Note: I wrote this when my daughter was around ten years old.  

It’s five in the afternoon, and I’m debating whether to sacrifice precious calories for a glass of wine, or save them for a piece of the ugliest cake on earth that my daughter, Kelly, made last night.  It’s really no contest. That cake! Oh, my! 

I let Kelly make it with her two friends all on their own.  It was from a boxed mix so all they had to do was throw in the eggs, water, and oil.  She’s made many cakes with me, so I was confident she could do it.

I was working in my office when Kelly popped in and said, “Mom, where’s the recipe for the icing?” Her friends were right behind her, on either side: one blond, one brunette, and Kelly, the redhead.

This would have been my cue to sigh, get up and lead the parade of girls back into the kitchen to find the recipe for them and stick around to oversee the proper making and frosting of the cake. 

But doggone it, I was busy and I didn’t want to get up. “It’s in the recipe book on the counter by the pantry.  The one we always use.  You’ll find it,” I said brightly.  She turned around and led her friends in formation back to the kitchen.

I’m sure going through my piles of cookbooks weighed on her patience, and she quickly gave up the search. “Oh well, I’ve made icing lots of times. It’s just a box of powdered sugar, a teaspoon of vanilla, and butter,” she probably said as she gathered the ingredients.  To herself she must have been thinking: but how much butter?  

I could hear the faint whir of the mixer and lots of giggling as the girls fluffed  the butter, added the powdered sugar and vanilla, then shook out a few drops of green food coloring to make it pretty.  Kelly has helped me frost cakes many times and knows you have to wait until the cake is cooled before icing, but in their lust for sweets, the girls put the icing on while it was still warm.

I heard her bellow, “Mo-om!” followed by a pitiful, “helllllllp!”

I ran into the kitchen, bracing myself for mangled fingers in the mixer or something worse. Oh the horror!  The icing had melted into that warm cake and ran down the sides in variegated light and dark greasy green streaks.  Before I could even say, “What did..?” the top layer of the cake slowly slid sideways, sliding, sliding, sliding, until the bottom edge came to a halt on the counter, and the top edge pointed up to the sky like a flying saucer.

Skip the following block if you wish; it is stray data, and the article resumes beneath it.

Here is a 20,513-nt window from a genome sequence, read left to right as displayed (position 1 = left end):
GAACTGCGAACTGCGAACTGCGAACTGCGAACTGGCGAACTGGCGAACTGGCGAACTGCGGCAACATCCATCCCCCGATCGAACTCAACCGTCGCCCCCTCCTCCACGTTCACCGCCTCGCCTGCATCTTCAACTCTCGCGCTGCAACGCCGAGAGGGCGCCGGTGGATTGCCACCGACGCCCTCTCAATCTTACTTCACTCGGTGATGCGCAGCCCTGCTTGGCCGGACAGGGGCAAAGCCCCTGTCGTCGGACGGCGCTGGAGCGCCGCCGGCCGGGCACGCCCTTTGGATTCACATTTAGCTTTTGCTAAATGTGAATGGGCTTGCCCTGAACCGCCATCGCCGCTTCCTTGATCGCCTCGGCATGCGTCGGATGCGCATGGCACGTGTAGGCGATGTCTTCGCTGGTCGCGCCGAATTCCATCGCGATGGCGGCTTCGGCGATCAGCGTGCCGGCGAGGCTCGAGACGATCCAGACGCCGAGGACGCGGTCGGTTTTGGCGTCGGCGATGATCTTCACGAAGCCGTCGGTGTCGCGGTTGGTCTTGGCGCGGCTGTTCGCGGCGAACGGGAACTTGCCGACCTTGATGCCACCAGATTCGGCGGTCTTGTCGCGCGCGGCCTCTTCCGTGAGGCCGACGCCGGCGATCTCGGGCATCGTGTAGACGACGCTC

“Mom, do something!” my daughter wailed.  As if I could, I thought.  Then the three of them burst out laughing as the frosting started flowing down the flying saucer in slow motion, making a seafoam green slime pool on the counter.  

I laughed with them. “This is just like that ‘Macarthur Park,’ song,” I said.

“Huh?” they chorused.

The girls’ fingers poked cautiously into the puddle of green slime, and soon they were brave enough to venture a little sample.  “Tastes a lot like butter,” the blond said. 

I dipped my finger in.  “A LOT like butter,” I laughed. “How much did you put in there?” 

“Just two sticks,” Kelly answered innocently, eyes wide open and turned slightly down, the universal child’s look that said, I may be bad but aren’t I the cutest thing? 

“Two sticks?  It’s supposed to be six tablespoons, not two sticks. You put sixteen tablespoons of butter in that icing!”

The girls thought that was bend-over double hilarious.  They laughed and licked frosting and laughed some more.  We sliced ourselves an experimental piece of the bottom layer of cake, a little scared because the icing had oozed down into every crack and pore, and it looked soggy.  

Oh, but that greasy green butter cake is the best thing I’ve ever tasted.  All that butter could give you a heart attack but you’d die happy. We have to close our eyes to eat it, it’s so hideous.  

Sure beats a glass of wine! 

Another note: I wish I would have taken a picture, but I see it in my mind so clearly. I can hear those girls laughing, making fun of the cake, comparing it to every disgusting thing they could think of. And even now, ten years later, I can still recall the amazing flavor, and I am grinning like a mule eating briars as I type this. Happy Mother’s Day, everyone.  

(Lyric to the song I referenced above:) MacArthur’s Park is melting in the dark

All the sweet, green icing flowing down

Someone left the cake out in the rain

I don’t think that I can take it

‘Cause it took so long to bake it

And I’ll never have that recipe again

Oh no, oh no, no, no, oh no